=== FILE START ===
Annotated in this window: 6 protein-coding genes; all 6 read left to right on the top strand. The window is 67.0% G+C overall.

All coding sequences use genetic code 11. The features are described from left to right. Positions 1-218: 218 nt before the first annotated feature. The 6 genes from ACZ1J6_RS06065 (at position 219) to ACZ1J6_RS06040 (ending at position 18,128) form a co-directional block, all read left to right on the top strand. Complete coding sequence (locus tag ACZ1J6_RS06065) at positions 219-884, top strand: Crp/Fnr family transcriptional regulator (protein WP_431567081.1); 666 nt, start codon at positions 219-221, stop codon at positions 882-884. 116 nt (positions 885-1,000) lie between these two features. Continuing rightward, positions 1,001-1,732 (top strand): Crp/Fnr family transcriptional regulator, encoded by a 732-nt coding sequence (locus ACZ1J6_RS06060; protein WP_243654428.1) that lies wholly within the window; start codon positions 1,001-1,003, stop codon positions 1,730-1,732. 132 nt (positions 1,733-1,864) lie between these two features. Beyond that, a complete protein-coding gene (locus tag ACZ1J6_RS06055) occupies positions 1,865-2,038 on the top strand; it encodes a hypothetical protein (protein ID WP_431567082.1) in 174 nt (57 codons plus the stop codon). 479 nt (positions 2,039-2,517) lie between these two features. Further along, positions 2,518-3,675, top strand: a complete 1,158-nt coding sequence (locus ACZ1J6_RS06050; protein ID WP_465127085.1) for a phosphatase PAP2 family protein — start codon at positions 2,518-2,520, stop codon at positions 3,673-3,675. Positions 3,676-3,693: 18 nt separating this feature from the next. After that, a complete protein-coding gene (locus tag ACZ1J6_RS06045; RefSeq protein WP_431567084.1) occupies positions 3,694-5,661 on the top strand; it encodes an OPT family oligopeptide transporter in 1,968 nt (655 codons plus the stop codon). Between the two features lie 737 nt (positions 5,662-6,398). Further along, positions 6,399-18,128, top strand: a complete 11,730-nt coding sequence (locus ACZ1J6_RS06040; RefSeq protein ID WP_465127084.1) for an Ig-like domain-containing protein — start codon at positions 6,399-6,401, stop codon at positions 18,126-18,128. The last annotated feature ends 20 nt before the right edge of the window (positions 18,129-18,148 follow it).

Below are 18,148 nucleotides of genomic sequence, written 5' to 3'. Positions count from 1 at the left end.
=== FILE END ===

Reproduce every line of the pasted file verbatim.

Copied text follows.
Annotated in this window: 6 protein-coding genes; all 6 read left to right on the top strand. The window is 67.0% G+C overall.

All coding sequences use genetic code 11. The features are described from left to right. Positions 1-218: 218 nt before the first annotated feature. The 6 genes from ACZ1J6_RS06065 (at position 219) to ACZ1J6_RS06040 (ending at position 18,128) form a co-directional block, all read left to right on the top strand. Complete coding sequence (locus tag ACZ1J6_RS06065) at positions 219-884, top strand: Crp/Fnr family transcriptional regulator (protein WP_431567081.1); 666 nt, start codon at positions 219-221, stop codon at positions 882-884. 116 nt (positions 885-1,000) lie between these two features. Continuing rightward, positions 1,001-1,732 (top strand): Crp/Fnr family transcriptional regulator, encoded by a 732-nt coding sequence (locus ACZ1J6_RS06060; protein WP_243654428.1) that lies wholly within the window; start codon positions 1,001-1,003, stop codon positions 1,730-1,732. 132 nt (positions 1,733-1,864) lie between these two features. Beyond that, a complete protein-coding gene (locus tag ACZ1J6_RS06055) occupies positions 1,865-2,038 on the top strand; it encodes a hypothetical protein (protein ID WP_431567082.1) in 174 nt (57 codons plus the stop codon). 479 nt (positions 2,039-2,517) lie between these two features. Further along, positions 2,518-3,675, top strand: a complete 1,158-nt coding sequence (locus ACZ1J6_RS06050; protein ID WP_465127085.1) for a phosphatase PAP2 family protein — start codon at positions 2,518-2,520, stop codon at positions 3,673-3,675. Positions 3,676-3,693: 18 nt separating this feature from the next. After that, a complete protein-coding gene (locus tag ACZ1J6_RS06045; RefSeq protein WP_431567084.1) occupies positions 3,694-5,661 on the top strand; it encodes an OPT family oligopeptide transporter in 1,968 nt (655 codons plus the stop codon). Between the two features lie 737 nt (positions 5,662-6,398). Further along, positions 6,399-18,128, top strand: a complete 11,730-nt coding sequence (locus ACZ1J6_RS06040; RefSeq protein ID WP_465127084.1) for an Ig-like domain-containing protein — start codon at positions 6,399-6,401, stop codon at positions 18,126-18,128. The last annotated feature ends 20 nt before the right edge of the window (positions 18,129-18,148 follow it).

Below are 18,148 nucleotides of genomic sequence, written 5' to 3'. Positions count from 1 at the left end.